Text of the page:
Parts proliferation is a recurring problem in today’s industry. Their excess number therefore makes it difficult for the company to control the quality of product data and improve its efficiency. Additionally, the costs associated with the proliferation of duplicate parts are not easily apparent or fully measured.
Detection of duplicate parts, or even their reduction, is imperative in order to combat their proliferation. However, priority is given to short deadlines for finalize a design, to the detriment of savings obtained by reducing duplication, but requiring time or specific resources. The absence or inadequacy of research tools and processes to identify duplicates also complicates this process.
Spread issues affect multiple departments and business units, but typically no one wants to take sole responsibility. It is not a service that is at fault, but the entire process. Therefore, with the implications poorly understood and responsibility avoided, management is often unaware of the situation and cannot implement corrective actions.
Engineering, purchasing, and manufacturing departments each contribute to this problem, for their own reasons.
For engineers responsible for the overall operation of the design, meeting deadlines takes precedence over the potential appearance of new “duplicate” parts, especially since it is easy to assign a new part number, what’s more free.
Their attention is particularly focused on the problem at hand, such as completing design before the next review. Although they can understand the implications of duplication, these costs are more abstract than the urgency of meeting design deadlines.
Additionally, while engineers are generally willing to reuse proven existing components, it often takes them too long to find acceptable existing parts. The required part is difficult to locate, or the information about it may be inconsistent and incomplete. Finally, the search tool may be inadequate for locating and comparing similar parts.
As a result, when the pressure is high and the time needed to find a piece is longer than the time needed to create it, the decision will inevitably shift to creating a new piece.
Once engineering completes the design, the purchasing department receives the design BOM for parts procurement.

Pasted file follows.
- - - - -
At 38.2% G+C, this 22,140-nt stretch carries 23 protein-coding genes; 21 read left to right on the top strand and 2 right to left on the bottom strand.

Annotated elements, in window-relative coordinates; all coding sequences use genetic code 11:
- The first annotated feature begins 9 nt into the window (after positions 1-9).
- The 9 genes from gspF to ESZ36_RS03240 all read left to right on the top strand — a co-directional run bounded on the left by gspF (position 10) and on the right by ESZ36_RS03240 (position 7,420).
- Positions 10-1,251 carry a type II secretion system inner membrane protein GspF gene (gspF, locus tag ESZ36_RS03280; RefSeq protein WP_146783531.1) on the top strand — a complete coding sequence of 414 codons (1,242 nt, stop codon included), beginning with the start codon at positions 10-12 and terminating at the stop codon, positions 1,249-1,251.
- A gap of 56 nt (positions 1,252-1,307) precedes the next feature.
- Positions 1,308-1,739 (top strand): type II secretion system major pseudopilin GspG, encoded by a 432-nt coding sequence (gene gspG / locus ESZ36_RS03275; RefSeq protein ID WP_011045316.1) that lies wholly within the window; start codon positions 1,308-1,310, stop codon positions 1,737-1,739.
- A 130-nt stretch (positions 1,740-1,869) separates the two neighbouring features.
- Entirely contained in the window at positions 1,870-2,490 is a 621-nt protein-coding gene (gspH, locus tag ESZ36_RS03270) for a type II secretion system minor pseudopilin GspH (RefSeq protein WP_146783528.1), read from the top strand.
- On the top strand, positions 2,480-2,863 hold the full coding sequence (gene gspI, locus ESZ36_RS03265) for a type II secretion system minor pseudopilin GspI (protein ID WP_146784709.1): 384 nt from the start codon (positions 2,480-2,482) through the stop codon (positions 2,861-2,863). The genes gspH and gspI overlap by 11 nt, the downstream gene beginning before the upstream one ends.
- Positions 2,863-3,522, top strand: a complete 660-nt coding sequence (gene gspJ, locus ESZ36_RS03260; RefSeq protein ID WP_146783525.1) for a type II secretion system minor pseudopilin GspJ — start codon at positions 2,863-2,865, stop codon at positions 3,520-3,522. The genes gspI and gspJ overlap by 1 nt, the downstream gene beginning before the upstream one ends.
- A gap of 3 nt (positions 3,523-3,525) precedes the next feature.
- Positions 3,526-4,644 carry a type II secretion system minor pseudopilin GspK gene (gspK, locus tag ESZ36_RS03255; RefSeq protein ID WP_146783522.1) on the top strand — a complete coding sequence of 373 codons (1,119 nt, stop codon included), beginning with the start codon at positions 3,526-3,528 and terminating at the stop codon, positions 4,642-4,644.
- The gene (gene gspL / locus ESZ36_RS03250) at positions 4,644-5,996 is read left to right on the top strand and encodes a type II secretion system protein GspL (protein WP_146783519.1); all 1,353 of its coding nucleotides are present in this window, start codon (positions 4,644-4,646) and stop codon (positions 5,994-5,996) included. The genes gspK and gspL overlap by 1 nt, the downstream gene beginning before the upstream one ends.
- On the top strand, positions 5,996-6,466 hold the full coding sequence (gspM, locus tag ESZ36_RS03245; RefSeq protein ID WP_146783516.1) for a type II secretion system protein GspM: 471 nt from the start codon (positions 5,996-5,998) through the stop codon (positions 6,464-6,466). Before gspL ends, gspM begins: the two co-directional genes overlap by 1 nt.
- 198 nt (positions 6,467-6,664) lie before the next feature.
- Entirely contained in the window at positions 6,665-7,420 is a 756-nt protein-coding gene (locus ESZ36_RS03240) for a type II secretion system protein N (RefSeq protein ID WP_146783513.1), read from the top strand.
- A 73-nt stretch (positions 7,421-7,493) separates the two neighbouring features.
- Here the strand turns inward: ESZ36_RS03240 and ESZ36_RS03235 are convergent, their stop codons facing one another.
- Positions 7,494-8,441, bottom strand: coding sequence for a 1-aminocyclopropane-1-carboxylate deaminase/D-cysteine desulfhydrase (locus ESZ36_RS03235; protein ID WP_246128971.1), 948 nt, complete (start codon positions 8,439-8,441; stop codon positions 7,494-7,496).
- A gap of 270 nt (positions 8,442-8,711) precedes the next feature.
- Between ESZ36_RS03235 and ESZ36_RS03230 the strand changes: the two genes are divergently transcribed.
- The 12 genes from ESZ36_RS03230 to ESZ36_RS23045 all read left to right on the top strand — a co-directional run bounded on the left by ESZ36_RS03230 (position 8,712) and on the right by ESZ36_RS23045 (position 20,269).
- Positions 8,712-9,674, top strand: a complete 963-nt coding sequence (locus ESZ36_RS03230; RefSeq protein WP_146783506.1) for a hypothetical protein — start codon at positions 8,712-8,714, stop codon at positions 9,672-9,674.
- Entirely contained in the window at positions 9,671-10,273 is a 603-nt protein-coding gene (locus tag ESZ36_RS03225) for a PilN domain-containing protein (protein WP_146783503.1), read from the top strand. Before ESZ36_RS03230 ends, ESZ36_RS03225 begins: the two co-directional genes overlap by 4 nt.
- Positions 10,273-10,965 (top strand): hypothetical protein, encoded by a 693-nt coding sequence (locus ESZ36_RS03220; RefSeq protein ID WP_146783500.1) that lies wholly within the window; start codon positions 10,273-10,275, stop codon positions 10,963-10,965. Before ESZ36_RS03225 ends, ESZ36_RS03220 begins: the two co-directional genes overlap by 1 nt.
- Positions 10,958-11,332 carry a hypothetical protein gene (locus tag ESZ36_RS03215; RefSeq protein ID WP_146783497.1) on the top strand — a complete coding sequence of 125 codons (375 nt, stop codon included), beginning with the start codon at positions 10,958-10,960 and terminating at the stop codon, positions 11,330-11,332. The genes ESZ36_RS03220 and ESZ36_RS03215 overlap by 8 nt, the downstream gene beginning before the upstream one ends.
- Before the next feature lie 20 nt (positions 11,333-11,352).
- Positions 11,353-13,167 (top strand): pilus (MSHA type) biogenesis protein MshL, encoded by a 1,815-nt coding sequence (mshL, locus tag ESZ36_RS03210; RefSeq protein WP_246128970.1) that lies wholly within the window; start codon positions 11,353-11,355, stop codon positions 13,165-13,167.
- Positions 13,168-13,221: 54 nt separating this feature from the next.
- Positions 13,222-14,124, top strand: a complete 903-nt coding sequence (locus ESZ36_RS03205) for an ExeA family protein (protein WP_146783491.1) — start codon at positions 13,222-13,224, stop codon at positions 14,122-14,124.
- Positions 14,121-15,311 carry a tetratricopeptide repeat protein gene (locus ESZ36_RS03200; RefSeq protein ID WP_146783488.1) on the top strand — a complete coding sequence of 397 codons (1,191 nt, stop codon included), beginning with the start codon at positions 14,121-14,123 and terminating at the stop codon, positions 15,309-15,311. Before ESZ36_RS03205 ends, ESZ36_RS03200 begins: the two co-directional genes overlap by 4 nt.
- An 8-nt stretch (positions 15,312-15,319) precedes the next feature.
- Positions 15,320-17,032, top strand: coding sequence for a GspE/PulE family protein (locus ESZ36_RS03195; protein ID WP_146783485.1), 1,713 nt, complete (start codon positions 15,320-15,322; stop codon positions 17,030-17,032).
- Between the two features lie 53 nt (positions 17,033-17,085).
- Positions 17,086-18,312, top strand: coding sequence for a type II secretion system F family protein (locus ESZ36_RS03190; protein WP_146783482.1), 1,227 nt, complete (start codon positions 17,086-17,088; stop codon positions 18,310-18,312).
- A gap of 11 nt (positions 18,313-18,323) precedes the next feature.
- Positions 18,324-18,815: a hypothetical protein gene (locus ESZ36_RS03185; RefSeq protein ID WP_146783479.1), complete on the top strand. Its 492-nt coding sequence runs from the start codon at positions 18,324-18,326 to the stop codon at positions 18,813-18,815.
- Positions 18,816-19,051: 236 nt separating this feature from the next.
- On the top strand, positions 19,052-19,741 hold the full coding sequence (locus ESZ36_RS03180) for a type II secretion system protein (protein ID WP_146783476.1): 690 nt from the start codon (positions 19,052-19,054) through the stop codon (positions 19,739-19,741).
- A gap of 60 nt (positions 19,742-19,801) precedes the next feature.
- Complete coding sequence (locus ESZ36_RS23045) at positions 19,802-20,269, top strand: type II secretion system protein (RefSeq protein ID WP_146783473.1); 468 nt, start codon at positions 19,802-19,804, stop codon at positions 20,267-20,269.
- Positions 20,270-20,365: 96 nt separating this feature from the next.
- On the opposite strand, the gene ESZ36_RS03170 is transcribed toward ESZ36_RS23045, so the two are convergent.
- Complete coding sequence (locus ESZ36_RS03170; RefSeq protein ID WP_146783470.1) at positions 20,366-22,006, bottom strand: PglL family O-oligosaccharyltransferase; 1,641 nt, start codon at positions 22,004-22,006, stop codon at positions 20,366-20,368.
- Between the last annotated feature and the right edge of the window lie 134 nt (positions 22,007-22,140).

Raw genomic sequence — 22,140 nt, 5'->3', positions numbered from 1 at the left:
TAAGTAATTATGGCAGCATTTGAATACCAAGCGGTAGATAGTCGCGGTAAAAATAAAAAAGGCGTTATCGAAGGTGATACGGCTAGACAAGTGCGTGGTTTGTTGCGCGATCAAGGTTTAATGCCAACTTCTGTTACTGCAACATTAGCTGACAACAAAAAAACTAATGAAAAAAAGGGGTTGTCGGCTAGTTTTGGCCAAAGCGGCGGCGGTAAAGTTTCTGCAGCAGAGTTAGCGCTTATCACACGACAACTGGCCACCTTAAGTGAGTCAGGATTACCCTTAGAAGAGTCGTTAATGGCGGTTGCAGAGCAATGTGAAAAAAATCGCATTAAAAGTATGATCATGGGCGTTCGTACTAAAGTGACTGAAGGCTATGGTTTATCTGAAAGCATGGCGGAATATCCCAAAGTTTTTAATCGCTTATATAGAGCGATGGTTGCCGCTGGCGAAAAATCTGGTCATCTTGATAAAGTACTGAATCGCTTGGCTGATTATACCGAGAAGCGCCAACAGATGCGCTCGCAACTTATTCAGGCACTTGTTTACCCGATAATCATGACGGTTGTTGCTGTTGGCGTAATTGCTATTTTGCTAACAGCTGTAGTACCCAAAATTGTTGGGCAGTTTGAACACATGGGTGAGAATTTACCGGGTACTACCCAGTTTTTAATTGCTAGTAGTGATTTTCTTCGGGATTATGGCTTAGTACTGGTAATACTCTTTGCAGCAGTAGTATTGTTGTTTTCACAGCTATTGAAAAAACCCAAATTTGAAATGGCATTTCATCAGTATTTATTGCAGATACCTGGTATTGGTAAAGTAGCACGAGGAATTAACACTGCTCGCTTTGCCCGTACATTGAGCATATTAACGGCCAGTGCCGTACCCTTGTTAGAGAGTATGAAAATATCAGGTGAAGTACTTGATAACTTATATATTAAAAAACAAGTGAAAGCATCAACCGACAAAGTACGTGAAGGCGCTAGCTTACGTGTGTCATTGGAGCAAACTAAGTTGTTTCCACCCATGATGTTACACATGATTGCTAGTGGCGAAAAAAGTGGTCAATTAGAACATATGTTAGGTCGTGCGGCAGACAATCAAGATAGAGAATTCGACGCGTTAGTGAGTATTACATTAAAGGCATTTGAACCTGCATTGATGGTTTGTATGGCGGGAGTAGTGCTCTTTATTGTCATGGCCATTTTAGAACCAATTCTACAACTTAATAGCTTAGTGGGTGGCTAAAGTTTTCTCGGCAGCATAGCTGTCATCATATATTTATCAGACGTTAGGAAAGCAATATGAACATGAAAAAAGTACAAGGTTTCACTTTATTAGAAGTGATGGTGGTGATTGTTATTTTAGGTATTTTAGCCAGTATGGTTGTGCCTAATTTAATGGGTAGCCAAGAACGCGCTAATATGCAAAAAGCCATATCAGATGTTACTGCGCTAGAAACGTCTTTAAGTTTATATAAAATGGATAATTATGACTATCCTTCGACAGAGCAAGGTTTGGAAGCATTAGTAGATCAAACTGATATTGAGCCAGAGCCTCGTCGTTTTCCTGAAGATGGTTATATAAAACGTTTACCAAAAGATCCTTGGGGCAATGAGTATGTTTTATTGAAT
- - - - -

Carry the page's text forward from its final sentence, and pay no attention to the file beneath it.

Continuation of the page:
The purchasing department undoubtedly sees duplicates and knows that duplicate parts reduce the number of parts purchased, which minimizes volume pricing discounts. He is also aware of the processes and challenges involved in qualifying new suppliers for new parts. However, when the purchasing department receives a bill of materials and is inundated with parts to purchase, it faces time constraints in placing orders and meeting deadlines. Sorting the nomenclature and existing stock to find duplicates is therefore not a priority for the purchasing group.
Additionally, making changes to a design is costly for procurement. Typically, when a BOM is passed to purchasing, the design has been validated and any changes require a change order. Change orders therefore incur substantial costs because they require additional review and analysis by engineers. A change order also results in time penalties since it delays the purchase of components and the manufacturing of the part. Therefore, is it more cost effective to issue a change order or leave the new part in the design?
Note that communication between engineering and purchasing is often one-way, with engineering not receiving much feedback from purchasing on identified duplicates.
When it comes to picking inventory to assemble products, the service de fabrication probably wondering why engineering lacked insight in using duplicate parts.
Having had first-hand experience pulling duplicate parts from stock and setting up additional tooling, manufacturing inherently understands the cost of duplicate parts. Additionally, new duplicate parts from unproven suppliers with different tooling require additional processes and setup time. This introduces variability into manufacturing and inevitably poses new quality issues. Although manufacturing has first-hand experience with duplicate part issues, it is unlikely they can fix them, for reasons similar to purchasing.
Finally, manufacturing usually has its own list of issues to address without adding the elimination of duplicate parts.
As a result, uncertainty exists for manufacturing, which does not know whether an engineer has specified a near-duplicate part for a specific reason, especially since part data is often insufficient to make an effective comparison of components. For example, a nearly identical part may have the exact dimensions of another, but be coated with non-visible differences to allow it to operate in harsh environments.
Note that here too, communication between manufacturing and engineering is often not two-way and suffers from an “over the wall” mentality.
Eliminating duplicate or near-duplicate parts requires change orders, which takes time, costs money and delays product delivery.
However, ensuring everyone understands the multiple ways duplicate parts can increase costs throughout a product’s lifecycle is necessary. Therefore, there is a need to educate engineering, purchasing and manufacturing about the problems and costs associated with the proliferation of duplicate parts.
Yves Valentin, Mindustry